I've been on early morning duty this week, meaning I have to be at work at 7:30 every morning. For once I'm managed to be on time or early every day for this. Usually it's pretty tough for me to get to work on time, but I've managed to do well so far this semester. It's been a little unusual to actually hear the teacher bell that rings at 7:45 when all teachers are supposed to be on campus. I've had first block planning for so long that I had a tendency to be a little less than disciplined in getting started in the morning. There's not much motivation when you know there won't be students at your door promptly at 7:55 each morning. No one even notices you're late.
This semester, I have fourth block planning, meaning I have a class in my room at 7:55 a.m., something that's only happened one other time in my three years here. That means that instead of lallygagging in bed, gradually drifting in and out of consciousness until almost 7 a.m., I'm forcing myself to stumble into the bathroom to shower before 6 a.m. Before, I was willing to take the trade off of being a little late for being a little happier, especially given that I typically stay later than 3:30 p.m., the time we're allowed to leave, so I'm obviously not stealing any of my salary, just giving myself fifteen minutes of flex scheduling.
Now, I'm having to force myself into full consciousness as soon as K, wearing a towel turban around her head, comes back from her shower and wakes me up. Now, I love my wife, but she's not the best at waking me up. Her idea of a wake up call is saying my name gently until I respond, turning on her closet light as encouragement and leaving. Do you realize how hard it is for me to not just roll over and go back into a deep sleep under those conditions? She usually won't even come back in and check on me every couple of minutes to nag me back awake. What kind of wife is that? A good wife would turn on the TV and overhead lights even though loud vitriol poured from my semiconscious mouth at her.
Anyway, I'm not the happiest person in the morning. In fact, there should probably be a mental health professional joining me in the shower every morning I have to wake up before 8 a.m. just in case they need to talk me down from fashioning the shampoo bottle into some type of weapon of self destruction. That's a dark time for me as the dizziness from the sudden changes in my state of consciousness has not yet departed, and the synthetic batting that seems to stuff my skull directs me to bemoan the state of my career and life. An hour later, I'll be in a perfectly good mood, but that first 45 minutes of alertness or so is total hell.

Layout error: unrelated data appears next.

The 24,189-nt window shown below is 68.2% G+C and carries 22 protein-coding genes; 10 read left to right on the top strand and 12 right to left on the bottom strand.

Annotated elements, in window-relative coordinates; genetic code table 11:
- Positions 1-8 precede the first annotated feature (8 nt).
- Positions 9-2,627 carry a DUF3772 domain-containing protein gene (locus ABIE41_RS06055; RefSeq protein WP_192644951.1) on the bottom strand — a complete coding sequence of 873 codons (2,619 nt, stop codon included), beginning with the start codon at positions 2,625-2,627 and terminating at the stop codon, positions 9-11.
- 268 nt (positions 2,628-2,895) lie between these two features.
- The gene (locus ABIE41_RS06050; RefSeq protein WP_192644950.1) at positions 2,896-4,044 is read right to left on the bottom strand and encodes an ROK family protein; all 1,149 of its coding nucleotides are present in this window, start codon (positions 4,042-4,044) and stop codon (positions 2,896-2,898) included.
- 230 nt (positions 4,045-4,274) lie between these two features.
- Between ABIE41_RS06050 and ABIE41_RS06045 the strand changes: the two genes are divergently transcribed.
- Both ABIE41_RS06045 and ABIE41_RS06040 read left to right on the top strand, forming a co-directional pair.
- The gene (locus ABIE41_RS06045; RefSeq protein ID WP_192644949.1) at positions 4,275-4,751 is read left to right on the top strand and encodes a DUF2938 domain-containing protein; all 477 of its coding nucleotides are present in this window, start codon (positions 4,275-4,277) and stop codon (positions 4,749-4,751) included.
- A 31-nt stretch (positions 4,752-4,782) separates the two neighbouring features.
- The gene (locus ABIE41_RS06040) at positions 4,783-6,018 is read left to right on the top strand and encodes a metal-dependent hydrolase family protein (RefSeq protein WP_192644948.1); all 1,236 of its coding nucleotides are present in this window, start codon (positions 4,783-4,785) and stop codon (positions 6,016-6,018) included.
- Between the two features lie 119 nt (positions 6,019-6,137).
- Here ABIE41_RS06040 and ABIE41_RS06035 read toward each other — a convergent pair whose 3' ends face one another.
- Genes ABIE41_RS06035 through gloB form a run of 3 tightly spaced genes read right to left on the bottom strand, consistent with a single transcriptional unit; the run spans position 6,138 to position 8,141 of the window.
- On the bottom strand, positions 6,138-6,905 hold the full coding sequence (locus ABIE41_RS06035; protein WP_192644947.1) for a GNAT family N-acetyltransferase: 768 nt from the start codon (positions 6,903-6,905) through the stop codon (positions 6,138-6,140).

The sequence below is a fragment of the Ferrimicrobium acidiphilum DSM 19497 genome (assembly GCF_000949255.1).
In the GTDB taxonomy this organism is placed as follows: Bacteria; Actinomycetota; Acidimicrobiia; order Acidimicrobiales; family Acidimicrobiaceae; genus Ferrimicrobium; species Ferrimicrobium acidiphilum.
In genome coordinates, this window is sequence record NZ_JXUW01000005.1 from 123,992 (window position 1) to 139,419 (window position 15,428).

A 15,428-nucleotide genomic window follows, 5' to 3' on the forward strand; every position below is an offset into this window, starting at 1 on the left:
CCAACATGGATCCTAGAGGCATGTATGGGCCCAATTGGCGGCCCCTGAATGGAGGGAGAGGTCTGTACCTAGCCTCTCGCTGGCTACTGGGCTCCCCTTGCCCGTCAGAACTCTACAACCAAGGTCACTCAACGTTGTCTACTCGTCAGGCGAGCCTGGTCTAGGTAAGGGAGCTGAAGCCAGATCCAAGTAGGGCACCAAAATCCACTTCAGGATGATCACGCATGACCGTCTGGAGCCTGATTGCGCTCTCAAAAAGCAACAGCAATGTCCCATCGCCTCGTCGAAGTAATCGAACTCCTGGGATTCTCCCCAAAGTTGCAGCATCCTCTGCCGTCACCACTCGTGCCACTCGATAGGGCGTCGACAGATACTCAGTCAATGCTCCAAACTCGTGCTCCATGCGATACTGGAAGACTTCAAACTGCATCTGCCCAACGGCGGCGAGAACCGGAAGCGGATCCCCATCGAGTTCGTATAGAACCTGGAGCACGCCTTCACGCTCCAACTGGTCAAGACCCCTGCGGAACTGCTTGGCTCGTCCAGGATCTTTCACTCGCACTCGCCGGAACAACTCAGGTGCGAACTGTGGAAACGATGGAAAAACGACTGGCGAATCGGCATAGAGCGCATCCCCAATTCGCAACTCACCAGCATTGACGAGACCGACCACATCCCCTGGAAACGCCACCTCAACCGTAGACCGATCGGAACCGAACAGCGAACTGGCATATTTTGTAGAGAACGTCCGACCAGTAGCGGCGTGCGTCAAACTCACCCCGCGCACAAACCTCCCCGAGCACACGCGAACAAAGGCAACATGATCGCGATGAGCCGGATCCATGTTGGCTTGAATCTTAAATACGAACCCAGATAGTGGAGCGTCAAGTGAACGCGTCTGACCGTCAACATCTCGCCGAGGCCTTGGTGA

That lengthy exposition was to set the stage for this: I really don't understand some people. As I've walked into work each day this week, unnecessarily early, I noticed that a steady trickle of students were filing in from the student parking lot. Now, I can understand those who have to ride the bus or get dropped off by their parents having to be at school before they're allowed to go to their first class. They don't have any say in the matter there. They either take the ride when offered, or they stay home. I just don't understand why any god-fearing teenager would arrive at school any more than five minutes before the first bell. I remember being in high school after I got my driver's license and hand-me-down truck. I was almost never late (except maybe a little toward the end of my senior year), but I also never had time to linger in my trip from parking lot to classroom. It would have taken major incentives to get me to school earlier, as that would have meant sacrificing precious minutes of sleep. I already had to drive straight home after school for a nice four-hour nap a few times a month, and that after I usually got at least eight hours of sleep a night. Who are these early-rising kids and why haven't they been treated for mental illness?
I really feel like slapping some sense into these kids. "Abuse your freedom!" I want to shout. "That's what your car and driving privileges are for." They only these few short years, and college if they're one of the 25 percent of students here who choose to go, to be able to be a slacker and get away with it. Instead, I just walk up and down the hall wishing I could still be in bed.
* The title is a reference to a lyric in a Joanna Newsom song. Apparently, after searching for the lyrics turned up a bunch of resources on Islam, I found out it's a reference to a passage in the Koran as well.